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Matthew Lynch: Pathways to Sustainable School Reform
The US has been in a state of perpetual education reform, argues Matthew Lynch — but that shouldn’t be our goal for education.
Public education in the U. S. is best viewed as a work in progress. The public school system has been in a state of reform for much of its existence, roughly since the inception of the common school near the middle of the 1800s. Despite high levels of consternation and frustration that emerge from a system that seems to be in a constant and even cyclical state of change, major reforms implemented throughout the history of public education continue to influence school structures, policies, and practices in the U.S. today.
Education reform is effected by and responsive to social, cultural, and economic change, as well the need to improve perceived shortcomings in the system. The need for reform should not necessarily be an indictment of the system as whole—in fact education innovation can be viewed as beneficial. Thus, the notion of sustainable school reform may be too static for a nation that intends to be a major leader in all areas, including the level of education its citizens are able to achieve.
However, the system does suffer from discernible levels of inertia, which have led to ongoing criticisms that it is unable to provide all children with learning conditions where they are able to achieve to the best of their ability. Public education has historically been too inflexible to effectively handle the educational needs of some children, particularly those designated to the margins because of their socioeconomic status, language, and/or ethnicity.
Many children unable to assimilate to dominate culture norms were not able to take advantage of opportunities to be educated through the public system. In the most powerful country in the world, the education of all children living within its boundaries should be a constant, even as educational reforms are implemented to address social, cultural or economic changes.
Episodes of education reform emanate from various sources. Reports—both commissioned and those written by education and/or social theorist have served as catalysts for varying degrees of change in the system of U.S. education. For example, changes were made to secondary education in response to the 1893 Committee of Ten report and the Seven Cardinal Principles of Education report in 1918. While one could correctly observe that these reports had different goals for secondary education, close inspection of secondary education today reveals elements of both.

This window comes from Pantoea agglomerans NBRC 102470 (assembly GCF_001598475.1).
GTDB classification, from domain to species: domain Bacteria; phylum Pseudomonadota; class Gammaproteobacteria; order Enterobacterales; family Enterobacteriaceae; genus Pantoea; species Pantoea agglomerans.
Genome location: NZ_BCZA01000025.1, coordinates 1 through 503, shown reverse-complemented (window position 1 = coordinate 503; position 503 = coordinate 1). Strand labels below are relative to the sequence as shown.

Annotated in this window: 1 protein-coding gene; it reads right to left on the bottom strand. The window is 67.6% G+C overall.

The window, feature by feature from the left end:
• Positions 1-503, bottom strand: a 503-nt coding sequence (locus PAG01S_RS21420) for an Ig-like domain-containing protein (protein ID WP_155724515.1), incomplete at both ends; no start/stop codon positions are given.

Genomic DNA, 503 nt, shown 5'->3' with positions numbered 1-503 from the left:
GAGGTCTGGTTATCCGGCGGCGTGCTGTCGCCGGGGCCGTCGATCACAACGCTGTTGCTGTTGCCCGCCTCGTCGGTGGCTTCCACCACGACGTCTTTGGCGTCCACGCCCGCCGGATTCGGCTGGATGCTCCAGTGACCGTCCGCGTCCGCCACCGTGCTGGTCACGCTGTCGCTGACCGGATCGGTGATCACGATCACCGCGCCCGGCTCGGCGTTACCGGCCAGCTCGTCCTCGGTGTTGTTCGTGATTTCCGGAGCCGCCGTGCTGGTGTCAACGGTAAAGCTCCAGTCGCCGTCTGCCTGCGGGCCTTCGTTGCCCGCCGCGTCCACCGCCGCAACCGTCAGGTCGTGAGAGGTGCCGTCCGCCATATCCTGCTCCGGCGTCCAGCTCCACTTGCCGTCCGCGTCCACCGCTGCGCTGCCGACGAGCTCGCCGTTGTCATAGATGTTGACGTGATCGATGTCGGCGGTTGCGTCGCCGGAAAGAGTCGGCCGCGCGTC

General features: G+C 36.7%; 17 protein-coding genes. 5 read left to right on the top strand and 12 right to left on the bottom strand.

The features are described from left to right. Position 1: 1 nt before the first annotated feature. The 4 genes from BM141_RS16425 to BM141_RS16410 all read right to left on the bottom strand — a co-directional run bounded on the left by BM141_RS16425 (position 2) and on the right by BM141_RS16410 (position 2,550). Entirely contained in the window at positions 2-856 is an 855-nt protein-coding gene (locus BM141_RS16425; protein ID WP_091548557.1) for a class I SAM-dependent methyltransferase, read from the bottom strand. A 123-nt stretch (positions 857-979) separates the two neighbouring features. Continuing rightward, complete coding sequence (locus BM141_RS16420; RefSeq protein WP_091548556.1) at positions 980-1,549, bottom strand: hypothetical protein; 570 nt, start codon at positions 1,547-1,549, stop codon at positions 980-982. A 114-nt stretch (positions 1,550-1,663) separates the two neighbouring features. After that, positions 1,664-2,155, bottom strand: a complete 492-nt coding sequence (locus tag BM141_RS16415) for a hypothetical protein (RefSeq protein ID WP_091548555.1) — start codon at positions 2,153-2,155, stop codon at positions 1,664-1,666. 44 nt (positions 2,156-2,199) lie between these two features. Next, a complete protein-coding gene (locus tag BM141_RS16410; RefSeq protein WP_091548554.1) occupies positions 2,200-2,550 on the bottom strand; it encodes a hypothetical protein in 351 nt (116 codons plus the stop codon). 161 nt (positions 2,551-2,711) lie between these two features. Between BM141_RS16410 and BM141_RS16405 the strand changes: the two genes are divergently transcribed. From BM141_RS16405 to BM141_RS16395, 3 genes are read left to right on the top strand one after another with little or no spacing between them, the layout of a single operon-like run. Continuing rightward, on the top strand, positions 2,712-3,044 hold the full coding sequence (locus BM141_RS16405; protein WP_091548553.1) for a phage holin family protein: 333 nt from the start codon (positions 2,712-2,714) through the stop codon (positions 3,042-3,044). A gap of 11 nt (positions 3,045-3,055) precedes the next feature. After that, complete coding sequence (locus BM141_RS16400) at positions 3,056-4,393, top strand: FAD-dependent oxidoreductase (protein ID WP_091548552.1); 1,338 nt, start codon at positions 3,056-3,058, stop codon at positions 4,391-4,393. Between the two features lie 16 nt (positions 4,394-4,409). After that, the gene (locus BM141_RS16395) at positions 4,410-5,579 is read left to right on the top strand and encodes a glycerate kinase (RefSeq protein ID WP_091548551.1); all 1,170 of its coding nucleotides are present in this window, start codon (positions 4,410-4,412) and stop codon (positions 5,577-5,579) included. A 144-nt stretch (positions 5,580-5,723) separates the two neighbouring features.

James Coleman’s notion of equal educational opportunity, first proposed forty-plus years ago as part of a government commissioned report, continues to be the basis for discussions of the impact of race and socioeconomic status on the quality of education experienced by children. And, the educational reform document of 1983, A Nation at Risk, had a profound and continuing impact on multiple aspects of education. Much of the conversation around standards-based education, accountability, and teacher quality for example, was in response to that report.
The federal government has also influenced education change through legislation such as the Elementary and Secondary Education Act (ESEA) of 1965, which has gone through several reauthorizations. Despite the popular perception of the unpopularity of the No Child Left Behind Act, which is the current reauthorization of ESEA, there are mixed views among the public regarding the efficacy of the law. Teachers have been particularly critical of the legislation. Still, when asked to comment on the law in total, teachers find some aspects of the law deplorable, but embrace other aspects.
Sustainable school reform — in the form of policies and practices for all schools for all times — should not be the goal for education. That we find ourselves in reform mode in the 21st century should be viewed as positive situation. We should work toward creating sustainable pathways that allow for continuous efforts to create improved educational environments for all children so that they are able have choices as adults, given the circumstances of the social and historical moments in which they find themselves.
Dr. Matthew Lynch is an Assistant Professor of Education at Widener University. Dr. Lynch is the author of three books; It’s Time for Change: School Reform for the Next Decade (Rowman & Littlefield December, 2012), A Guide to Effective School Leadership Theories (Routledge February 26, 2012), and The Call to Teach: An Introduction to Teaching (Pearson 2013). Please visit his website at www.drmattlynch.com for more information.
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